Intraoperative explantation of two single-piece hydrophobic acrylic intraocular lenses due to surface deposits

M. S. Hickman*, L. Werner, N. Mamalis, E. Sung, D. Goldstein, D. T. Vroman, S. K. Pandey

*Corresponding author for this work

Research output: Contribution to journalArticlepeer-review

7 Scopus citations

Abstract

Purpose: To report clinical, pathological, and laboratory analyses of two cases of single-piece hydrophobic acrylic intraocular lenses (IOLs), which presented with significant surface deposits during implantation. Methods: The lenses were implanted with the manufacturer's recommended injector (loaded with Viscoat® and Healon GV®, respectively). Immediately after injection into the anterior chamber, areas on the lenses' surfaces were covered by deposits, which could not be entirely removed by irrigation/aspiration. The lenses were explanted and replaced with lenses of the same design. They underwent gross analyses, light microscopy, scanning electron microscopy, and energy dispersive X-ray spectroscopy for analysis of the elemental composition of the deposits. Liquid chromatography/mass spectroscopy was also performed to identify the presence of proteins. Results: The deposits on the first lens had a granular appearance, forming a homogeneous layer mostly on the posterior lens surface. Larger crystal-like deposits were present mostly on the anterior surface of the second lens. Elemental analyses of the deposits in both cases revealed the presence of peaks of sodium, chloride, phosphate, and potassium, in addition to the peaks of carbon and oxygen (normal constituents of the lens material). Only protein components normally found in the anterior chamber during surgery, such as haemoglobin and albumin, were identified. Conclusions: The results obtained suggest that the deposits in both cases may have resulted from crystallization of the ophthalmic viscosurgical device normally used during the loading of the IOLs into the cartridges.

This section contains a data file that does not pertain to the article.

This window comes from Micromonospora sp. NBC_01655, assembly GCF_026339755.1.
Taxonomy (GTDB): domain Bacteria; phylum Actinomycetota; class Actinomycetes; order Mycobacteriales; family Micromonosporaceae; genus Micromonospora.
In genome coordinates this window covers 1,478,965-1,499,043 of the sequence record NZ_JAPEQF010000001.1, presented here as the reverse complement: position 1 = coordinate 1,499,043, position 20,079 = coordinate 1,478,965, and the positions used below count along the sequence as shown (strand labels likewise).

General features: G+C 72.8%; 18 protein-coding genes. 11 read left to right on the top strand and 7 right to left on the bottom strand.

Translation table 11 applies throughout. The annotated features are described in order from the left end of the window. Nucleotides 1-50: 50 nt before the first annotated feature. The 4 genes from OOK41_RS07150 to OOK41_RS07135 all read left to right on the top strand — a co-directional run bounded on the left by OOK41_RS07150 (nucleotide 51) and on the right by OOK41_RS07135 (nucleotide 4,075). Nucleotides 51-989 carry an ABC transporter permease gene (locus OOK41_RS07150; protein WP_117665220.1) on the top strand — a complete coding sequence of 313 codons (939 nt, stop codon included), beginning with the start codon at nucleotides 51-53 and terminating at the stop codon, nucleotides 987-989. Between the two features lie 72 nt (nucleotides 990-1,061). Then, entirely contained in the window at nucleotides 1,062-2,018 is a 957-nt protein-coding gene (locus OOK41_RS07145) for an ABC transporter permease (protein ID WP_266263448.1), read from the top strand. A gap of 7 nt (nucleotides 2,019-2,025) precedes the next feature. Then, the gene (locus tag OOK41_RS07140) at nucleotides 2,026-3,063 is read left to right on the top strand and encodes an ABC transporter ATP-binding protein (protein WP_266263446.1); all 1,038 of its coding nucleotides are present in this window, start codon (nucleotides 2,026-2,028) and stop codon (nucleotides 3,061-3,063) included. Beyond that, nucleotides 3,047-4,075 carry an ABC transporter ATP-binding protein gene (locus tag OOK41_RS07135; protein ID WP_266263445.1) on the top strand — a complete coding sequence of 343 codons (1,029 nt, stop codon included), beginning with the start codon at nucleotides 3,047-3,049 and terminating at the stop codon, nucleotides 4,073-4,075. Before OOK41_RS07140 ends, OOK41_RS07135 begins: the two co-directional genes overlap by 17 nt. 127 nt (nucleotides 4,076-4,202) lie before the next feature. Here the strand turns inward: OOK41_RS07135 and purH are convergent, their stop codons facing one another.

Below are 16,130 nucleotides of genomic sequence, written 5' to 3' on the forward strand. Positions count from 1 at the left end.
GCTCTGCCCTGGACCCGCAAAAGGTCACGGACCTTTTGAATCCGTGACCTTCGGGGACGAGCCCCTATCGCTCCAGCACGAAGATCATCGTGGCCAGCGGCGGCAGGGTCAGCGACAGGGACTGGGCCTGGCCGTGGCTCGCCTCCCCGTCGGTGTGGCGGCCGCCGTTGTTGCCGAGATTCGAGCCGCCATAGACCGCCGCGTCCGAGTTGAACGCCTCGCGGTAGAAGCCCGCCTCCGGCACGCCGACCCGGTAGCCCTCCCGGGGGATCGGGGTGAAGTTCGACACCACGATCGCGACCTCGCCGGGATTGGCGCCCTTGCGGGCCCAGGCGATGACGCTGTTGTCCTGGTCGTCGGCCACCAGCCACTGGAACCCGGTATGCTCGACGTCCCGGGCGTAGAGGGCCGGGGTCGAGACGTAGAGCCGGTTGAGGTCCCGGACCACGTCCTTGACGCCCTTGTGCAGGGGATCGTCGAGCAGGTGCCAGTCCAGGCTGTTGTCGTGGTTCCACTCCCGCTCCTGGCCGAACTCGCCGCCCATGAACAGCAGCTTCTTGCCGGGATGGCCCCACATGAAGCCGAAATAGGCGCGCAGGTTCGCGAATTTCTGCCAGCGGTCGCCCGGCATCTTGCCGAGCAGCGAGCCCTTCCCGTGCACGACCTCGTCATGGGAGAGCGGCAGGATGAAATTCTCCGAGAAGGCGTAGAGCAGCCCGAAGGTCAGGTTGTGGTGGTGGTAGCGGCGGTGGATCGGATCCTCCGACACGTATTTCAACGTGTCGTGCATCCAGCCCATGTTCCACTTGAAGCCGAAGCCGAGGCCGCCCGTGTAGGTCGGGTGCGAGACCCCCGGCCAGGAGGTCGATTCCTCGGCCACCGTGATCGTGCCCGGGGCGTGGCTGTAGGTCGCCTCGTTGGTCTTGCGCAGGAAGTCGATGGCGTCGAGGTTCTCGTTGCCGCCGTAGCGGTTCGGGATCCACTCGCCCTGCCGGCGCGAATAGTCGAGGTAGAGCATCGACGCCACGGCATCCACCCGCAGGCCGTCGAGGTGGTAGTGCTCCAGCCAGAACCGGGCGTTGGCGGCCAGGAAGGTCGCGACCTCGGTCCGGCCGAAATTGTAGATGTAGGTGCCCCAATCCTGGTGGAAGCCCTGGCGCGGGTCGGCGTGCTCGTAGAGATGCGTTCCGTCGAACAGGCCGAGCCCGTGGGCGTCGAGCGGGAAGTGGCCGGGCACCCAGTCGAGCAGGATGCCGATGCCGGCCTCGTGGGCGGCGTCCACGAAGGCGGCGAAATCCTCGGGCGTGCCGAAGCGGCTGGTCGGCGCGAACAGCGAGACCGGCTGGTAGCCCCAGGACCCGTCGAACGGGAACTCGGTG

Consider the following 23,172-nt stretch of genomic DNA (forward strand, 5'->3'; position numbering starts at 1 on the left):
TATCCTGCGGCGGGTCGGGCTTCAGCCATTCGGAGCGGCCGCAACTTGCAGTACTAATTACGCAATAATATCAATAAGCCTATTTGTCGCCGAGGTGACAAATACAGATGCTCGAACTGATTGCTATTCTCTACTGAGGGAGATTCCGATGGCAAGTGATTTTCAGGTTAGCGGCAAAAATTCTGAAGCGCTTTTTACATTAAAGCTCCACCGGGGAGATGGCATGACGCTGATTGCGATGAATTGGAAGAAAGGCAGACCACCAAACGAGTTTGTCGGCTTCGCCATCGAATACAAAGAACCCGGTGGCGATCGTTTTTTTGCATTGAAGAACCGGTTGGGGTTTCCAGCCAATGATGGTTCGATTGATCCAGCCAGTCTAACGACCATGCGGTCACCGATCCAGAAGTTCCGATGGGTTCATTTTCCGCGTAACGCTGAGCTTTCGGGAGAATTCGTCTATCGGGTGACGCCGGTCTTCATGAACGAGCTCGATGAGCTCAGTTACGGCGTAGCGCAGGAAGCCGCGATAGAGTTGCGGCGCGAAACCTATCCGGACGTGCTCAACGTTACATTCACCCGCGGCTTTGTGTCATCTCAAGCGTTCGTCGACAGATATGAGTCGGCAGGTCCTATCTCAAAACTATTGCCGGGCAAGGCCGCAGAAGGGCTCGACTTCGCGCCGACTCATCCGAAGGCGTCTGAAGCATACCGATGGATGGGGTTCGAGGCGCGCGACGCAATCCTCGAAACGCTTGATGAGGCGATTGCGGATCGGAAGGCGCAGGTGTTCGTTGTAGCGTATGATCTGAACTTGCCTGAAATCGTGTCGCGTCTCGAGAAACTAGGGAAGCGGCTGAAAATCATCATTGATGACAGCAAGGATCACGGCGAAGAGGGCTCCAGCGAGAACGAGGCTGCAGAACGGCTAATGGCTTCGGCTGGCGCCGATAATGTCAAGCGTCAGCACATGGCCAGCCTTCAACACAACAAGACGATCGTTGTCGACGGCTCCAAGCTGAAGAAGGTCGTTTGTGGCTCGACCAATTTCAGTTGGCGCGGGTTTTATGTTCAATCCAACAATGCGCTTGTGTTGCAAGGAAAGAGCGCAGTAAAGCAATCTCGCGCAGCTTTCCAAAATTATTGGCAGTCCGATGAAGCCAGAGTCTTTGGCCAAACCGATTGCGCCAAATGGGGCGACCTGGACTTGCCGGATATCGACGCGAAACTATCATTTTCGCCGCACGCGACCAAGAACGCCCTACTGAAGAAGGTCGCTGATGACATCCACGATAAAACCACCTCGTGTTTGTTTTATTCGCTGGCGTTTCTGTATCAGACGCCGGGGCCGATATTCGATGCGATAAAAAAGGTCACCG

Original languageEnglish (US)
Pages (from-to)1054-1060
Number of pages7
JournalEye
Volume20
Issue number9
DOIs
StatePublished - Sep 2006

ASJC Scopus subject areas

  • Ophthalmology
  • Sensory Systems

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